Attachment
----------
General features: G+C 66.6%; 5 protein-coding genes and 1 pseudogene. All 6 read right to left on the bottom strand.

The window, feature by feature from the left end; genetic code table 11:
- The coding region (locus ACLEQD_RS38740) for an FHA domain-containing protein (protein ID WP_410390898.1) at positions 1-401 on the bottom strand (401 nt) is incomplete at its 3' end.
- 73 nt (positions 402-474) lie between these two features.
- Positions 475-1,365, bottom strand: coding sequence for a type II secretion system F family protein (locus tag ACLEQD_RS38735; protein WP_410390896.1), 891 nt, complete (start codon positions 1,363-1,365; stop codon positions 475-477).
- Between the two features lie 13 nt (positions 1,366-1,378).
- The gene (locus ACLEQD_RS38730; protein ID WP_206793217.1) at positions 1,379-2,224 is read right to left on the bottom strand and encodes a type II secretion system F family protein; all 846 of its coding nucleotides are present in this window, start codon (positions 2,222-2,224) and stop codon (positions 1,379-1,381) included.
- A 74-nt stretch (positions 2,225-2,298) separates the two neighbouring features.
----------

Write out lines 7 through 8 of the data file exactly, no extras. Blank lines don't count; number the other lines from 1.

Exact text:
- The gene (locus ACLEQD_RS38730; protein ID WP_206793217.1) at positions 1,379-2,224 is read right to left on the bottom strand and encodes a type II secretion system F family protein; all 846 of its coding nucleotides are present in this window, start codon (positions 2,222-2,224) and stop codon (positions 1,379-1,381) included.
- A 74-nt stretch (positions 2,225-2,298) separates the two neighbouring features.